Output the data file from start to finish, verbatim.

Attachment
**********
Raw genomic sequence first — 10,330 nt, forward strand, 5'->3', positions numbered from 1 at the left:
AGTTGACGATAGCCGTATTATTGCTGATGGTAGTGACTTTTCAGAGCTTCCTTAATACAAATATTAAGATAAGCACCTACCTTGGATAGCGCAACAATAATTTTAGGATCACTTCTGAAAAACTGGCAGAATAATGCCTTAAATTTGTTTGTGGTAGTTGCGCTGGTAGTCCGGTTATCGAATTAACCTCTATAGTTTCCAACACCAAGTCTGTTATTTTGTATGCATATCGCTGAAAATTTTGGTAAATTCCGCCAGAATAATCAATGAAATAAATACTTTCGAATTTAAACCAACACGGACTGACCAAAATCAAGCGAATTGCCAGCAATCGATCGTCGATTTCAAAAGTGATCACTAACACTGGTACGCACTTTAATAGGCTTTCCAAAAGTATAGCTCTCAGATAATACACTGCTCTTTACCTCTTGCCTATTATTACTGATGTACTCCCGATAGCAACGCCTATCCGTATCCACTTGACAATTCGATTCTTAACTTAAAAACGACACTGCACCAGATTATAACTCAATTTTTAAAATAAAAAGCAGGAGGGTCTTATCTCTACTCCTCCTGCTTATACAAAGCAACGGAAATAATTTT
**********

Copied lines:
Raw genomic sequence first — 10,330 nt, forward strand, 5'->3', positions numbered from 1 at the left:
AGTTGACGATAGCCGTATTATTGCTGATGGTAGTGACTTTTCAGAGCTTCCTTAATACAAATATTAAGATAAGCACCTACCTTGGATAGCGCAACAATAATTTTAGGATCACTTCTGAAAAACTGGCAGAATAATGCCTTAAATTTGTTTGTGGTAGTTGCGCTGGTAGTCCGGTTATCGAATTAACCTCTATAGTTTCCAACACCAAGTCTGTTATTTTGTATGCATATCGCTGAAAATTTTGGTAAATTCCGCCAGAATAATCAATGAAATAAATACTTTCGAATTTAAACCAACACGGACTGACCAAAATCAAGCGAATTGCCAGCAATCGATCGTCGATTTCAAAAGTGATCACTAACACTGGTACGCACTTTAATAGGCTTTCCAAAAGTATAGCTCTCAGATAATACACTGCTCTTTACCTCTTGCCTATTATTACTGATGTACTCCCGATAGCAACGCCTATCCGTATCCACTTGACAATTCGATTCTTAACTTAAAAACGACACTGCACCAGATTATAACTCAATTTTTAAAATAAAAAGCAGGAGGGTCTTATCTCTACTCCTCCTGCTTATACAAAGCAACGGAAATAATTTT